PUBLISHED : Monday, 05 November, 2012, 12:00am
UPDATED : Wednesday, 07 November, 2012, 7:19am

Generational change on hold

Expected Standing Committee line-up suggests a more meaningful transition of power will most likely take place at the 19th congress in 2017


Wang Xiangwei took up the role of Editor-in-Chief in February 2012, responsible for the editorial direction and newsroom operations. He started his 20-year career at the China Daily, before moving to the UK, where he gained valuable experience at a number of news organisations, including the BBC Chinese Service. In 1993, he moved to Hong Kong and worked at the Eastern Express before joining the South China Morning Post in 1996 as our China Business Reporter. He was subsequently promoted to China Editor in 2000 and Deputy Editor in 2007, a position he held for four years prior to being promoted to his current position. Mr. Wang has a Masters degree in Journalism, and a Bachelors degree in English.

In the opaque world of Chinese politics there is nothing more secretive and intriguing than the changes scheduled to be announced next week in the top leadership.

The 18th Communist Party Congress, which begins on Thursday, will elect leaders to steer the world's second-largest economy for the next 10 years.

Both the overseas and mainland media have billed the event as a once-in-a-decade generational transition, with power being handed over to the next generation.

Seven of the nine Politburo Standing Committee members will retire because of their age and term limits.

Of the remaining two, Vice-President Xi Jinping, 59, is set to take over as party chief at the congress and the state presidency in March from Hu Jintao, 70. Li Keqiang, 57, is expected to succeed Premier Wen Jiabao, also 70.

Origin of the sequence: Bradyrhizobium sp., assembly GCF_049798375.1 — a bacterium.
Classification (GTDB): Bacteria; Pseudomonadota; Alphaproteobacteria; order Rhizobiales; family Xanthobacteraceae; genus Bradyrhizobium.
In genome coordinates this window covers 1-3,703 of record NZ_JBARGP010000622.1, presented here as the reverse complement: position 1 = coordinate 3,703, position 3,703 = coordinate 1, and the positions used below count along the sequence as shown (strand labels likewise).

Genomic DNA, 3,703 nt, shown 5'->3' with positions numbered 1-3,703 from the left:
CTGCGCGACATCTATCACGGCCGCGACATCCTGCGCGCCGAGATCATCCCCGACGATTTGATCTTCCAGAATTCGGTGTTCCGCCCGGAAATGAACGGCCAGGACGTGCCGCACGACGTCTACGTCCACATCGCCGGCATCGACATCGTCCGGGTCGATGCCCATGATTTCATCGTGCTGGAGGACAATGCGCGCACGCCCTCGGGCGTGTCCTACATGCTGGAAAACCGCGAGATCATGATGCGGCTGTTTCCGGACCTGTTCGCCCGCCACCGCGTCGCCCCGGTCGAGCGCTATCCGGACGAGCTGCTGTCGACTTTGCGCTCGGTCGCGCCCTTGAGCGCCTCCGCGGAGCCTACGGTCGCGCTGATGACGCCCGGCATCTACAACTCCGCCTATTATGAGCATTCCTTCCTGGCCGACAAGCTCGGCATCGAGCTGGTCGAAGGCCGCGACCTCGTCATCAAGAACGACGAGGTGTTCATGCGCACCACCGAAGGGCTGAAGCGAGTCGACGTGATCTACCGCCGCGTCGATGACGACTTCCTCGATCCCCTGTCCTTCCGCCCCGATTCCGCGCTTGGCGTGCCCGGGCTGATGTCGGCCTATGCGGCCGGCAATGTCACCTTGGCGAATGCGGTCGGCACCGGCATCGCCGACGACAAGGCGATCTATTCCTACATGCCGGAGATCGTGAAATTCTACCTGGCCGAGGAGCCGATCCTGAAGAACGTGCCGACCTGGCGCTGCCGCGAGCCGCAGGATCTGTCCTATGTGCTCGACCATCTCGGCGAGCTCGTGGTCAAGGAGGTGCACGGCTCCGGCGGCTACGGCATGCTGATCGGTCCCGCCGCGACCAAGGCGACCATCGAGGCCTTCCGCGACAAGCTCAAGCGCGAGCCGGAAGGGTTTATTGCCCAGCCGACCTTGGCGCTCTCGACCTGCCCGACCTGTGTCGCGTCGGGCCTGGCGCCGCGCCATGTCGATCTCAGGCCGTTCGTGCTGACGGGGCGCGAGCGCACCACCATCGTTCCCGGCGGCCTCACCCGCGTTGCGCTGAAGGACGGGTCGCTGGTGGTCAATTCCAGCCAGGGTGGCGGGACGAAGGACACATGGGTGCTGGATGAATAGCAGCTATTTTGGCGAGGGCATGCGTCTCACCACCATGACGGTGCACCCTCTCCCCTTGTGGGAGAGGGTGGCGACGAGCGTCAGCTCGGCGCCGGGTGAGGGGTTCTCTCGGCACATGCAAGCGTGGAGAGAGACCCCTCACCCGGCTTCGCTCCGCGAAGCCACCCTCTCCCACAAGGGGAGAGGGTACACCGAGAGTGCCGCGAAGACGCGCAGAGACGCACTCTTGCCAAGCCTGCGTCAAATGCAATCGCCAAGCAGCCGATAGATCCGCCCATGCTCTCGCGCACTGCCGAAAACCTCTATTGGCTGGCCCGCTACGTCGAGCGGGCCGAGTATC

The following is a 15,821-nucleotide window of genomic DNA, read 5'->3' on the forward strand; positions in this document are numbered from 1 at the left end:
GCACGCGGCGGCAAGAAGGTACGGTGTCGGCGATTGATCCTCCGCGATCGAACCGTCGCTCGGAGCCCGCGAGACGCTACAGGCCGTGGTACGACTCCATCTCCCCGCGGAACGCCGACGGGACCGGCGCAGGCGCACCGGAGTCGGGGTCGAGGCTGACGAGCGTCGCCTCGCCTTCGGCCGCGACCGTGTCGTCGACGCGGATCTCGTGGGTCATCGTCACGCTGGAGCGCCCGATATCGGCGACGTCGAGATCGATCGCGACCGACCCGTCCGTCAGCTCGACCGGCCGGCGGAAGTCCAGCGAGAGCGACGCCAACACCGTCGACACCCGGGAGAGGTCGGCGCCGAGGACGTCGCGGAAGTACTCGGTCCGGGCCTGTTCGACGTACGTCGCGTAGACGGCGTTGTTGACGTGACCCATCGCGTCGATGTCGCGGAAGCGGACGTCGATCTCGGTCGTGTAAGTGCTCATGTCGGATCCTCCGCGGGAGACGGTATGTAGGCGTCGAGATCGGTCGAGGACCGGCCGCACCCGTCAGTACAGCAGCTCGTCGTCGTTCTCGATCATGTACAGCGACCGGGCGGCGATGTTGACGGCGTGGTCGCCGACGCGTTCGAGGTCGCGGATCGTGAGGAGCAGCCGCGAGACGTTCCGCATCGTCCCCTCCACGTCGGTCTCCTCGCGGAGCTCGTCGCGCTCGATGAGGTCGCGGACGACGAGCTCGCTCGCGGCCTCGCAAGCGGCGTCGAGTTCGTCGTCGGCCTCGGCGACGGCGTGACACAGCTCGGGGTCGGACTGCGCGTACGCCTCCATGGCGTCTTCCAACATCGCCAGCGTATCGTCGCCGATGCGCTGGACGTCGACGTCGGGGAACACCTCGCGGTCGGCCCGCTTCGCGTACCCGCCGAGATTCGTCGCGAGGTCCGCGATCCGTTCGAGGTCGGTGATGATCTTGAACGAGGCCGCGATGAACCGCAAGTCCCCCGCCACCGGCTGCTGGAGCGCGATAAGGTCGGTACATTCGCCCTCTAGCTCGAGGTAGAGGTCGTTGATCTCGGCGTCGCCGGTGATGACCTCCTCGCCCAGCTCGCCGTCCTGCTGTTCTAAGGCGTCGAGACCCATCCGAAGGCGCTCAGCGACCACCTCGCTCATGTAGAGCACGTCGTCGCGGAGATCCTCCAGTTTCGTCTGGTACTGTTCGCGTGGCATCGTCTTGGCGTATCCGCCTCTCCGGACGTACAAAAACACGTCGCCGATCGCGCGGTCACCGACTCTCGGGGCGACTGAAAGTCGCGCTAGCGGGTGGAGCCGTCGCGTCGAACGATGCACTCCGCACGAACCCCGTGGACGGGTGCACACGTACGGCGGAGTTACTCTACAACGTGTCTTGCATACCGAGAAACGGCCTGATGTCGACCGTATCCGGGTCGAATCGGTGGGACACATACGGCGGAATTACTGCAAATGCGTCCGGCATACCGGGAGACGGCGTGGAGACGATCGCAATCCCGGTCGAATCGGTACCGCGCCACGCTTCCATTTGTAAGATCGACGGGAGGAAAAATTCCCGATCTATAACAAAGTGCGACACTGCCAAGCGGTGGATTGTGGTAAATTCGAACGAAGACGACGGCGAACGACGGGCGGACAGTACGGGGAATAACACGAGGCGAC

But the line-up of the other likely members of the new Standing Committee hardly suggests a generational change of power.

As the South China Morning Post reported last week, they include Vice-Premier and Chongqing party chief Zhang Dejiang, 65, propaganda chief Liu Yunshan, 65, Shanghai party boss Yu Zhengsheng, 67, Tianjin party chief Zhang Gaoli, 65, and Vice-Premier Wang Qishan, 64.

As all of them are already in their mid-60s they are expected to serve only one five-year term.

If this list turns out to be true, it signals that a more meaningful generational transition is most likely to take place at the 19th congress in 2017, when more youthful officials would be elected into the Standing Committee.

It also sends a clear message that the authorities have chosen stability and continuity over a new breed of officials, including Guangdong party secretary Wang Yang and Li Yuanchao, the powerful head of the party's Organisation Department responsible for personnel appointments. Wang, 57, and Li, 62, until recently strong contenders for top party posts, have seen their chances dimmed largely because of age, ironically. It is believed both of them are still deemed relatively young and could still make it to the Standing Committee in the 2017 reshuffle. More importantly, they are well known for their reformist outlook.

This has prompted liberal officials and thinkers to express dismay about the rumoured list dominated by the old guard. They doubt the line-up has the courage and wisdom to push for much-needed political and economic reform to put the country on a healthier growth track.

So it is intriguing to note that Hu Deping, son of late party chief and reform icon Hu Yaobang, has urged the party to honour its promise and not give up on reforms. His article published by state media at the weekend was clearly aimed at making a last-ditch effort to sway the agenda of the congress.

This can only mean that the final line-up of the Standing Committee may be subject to change right up until the new leaders are paraded in the Great Hall of the People on the last day of the congress. One telling sign is that unlike for other key meetings, authorities have not given a closing date for the congress, presumably to allow more time and flexibility for factions to slug it out before reaching a consensus.


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Generational change on hold

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